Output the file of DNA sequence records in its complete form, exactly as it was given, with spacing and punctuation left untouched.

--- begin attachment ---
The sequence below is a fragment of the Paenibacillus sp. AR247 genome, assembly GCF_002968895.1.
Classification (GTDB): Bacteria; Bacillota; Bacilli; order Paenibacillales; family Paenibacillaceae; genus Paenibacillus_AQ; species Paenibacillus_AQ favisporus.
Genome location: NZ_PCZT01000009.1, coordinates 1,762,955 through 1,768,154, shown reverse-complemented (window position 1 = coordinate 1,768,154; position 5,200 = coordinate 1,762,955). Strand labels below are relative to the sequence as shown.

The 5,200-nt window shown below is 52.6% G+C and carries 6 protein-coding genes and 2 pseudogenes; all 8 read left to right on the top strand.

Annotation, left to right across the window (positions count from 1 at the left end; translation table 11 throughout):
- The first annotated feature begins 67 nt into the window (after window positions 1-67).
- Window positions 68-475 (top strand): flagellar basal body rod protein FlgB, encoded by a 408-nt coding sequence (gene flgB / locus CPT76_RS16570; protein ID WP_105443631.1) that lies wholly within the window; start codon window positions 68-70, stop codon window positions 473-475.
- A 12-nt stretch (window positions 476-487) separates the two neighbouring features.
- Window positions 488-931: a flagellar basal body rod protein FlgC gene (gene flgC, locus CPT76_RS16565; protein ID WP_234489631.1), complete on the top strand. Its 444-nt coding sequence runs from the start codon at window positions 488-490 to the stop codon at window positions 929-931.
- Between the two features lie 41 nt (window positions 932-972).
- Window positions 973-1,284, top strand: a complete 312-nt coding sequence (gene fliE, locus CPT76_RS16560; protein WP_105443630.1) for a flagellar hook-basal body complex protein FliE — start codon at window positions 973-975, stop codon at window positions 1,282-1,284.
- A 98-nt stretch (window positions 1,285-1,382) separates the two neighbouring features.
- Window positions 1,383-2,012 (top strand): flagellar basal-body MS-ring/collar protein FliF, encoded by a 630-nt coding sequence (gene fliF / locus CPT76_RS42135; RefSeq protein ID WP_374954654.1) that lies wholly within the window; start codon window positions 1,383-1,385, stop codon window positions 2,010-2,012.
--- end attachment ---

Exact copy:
The sequence below is a fragment of the Paenibacillus sp. AR247 genome, assembly GCF_002968895.1.
Classification (GTDB): Bacteria; Bacillota; Bacilli; order Paenibacillales; family Paenibacillaceae; genus Paenibacillus_AQ; species Paenibacillus_AQ favisporus.
Genome location: NZ_PCZT01000009.1, coordinates 1,762,955 through 1,768,154, shown reverse-complemented (window position 1 = coordinate 1,768,154; position 5,200 = coordinate 1,762,955). Strand labels below are relative to the sequence as shown.

The 5,200-nt window shown below is 52.6% G+C and carries 6 protein-coding genes and 2 pseudogenes; all 8 read left to right on the top strand.

Annotation, left to right across the window (positions count from 1 at the left end; translation table 11 throughout):
- The first annotated feature begins 67 nt into the window (after window positions 1-67).
- Window positions 68-475 (top strand): flagellar basal body rod protein FlgB, encoded by a 408-nt coding sequence (gene flgB / locus CPT76_RS16570; protein ID WP_105443631.1) that lies wholly within the window; start codon window positions 68-70, stop codon window positions 473-475.
- A 12-nt stretch (window positions 476-487) separates the two neighbouring features.
- Window positions 488-931: a flagellar basal body rod protein FlgC gene (gene flgC, locus CPT76_RS16565; protein ID WP_234489631.1), complete on the top strand. Its 444-nt coding sequence runs from the start codon at window positions 488-490 to the stop codon at window positions 929-931.
- Between the two features lie 41 nt (window positions 932-972).
- Window positions 973-1,284, top strand: a complete 312-nt coding sequence (gene fliE, locus CPT76_RS16560; protein WP_105443630.1) for a flagellar hook-basal body complex protein FliE — start codon at window positions 973-975, stop codon at window positions 1,282-1,284.
- A 98-nt stretch (window positions 1,285-1,382) separates the two neighbouring features.
- Window positions 1,383-2,012 (top strand): flagellar basal-body MS-ring/collar protein FliF, encoded by a 630-nt coding sequence (gene fliF / locus CPT76_RS42135; RefSeq protein ID WP_374954654.1) that lies wholly within the window; start codon window positions 1,383-1,385, stop codon window positions 2,010-2,012.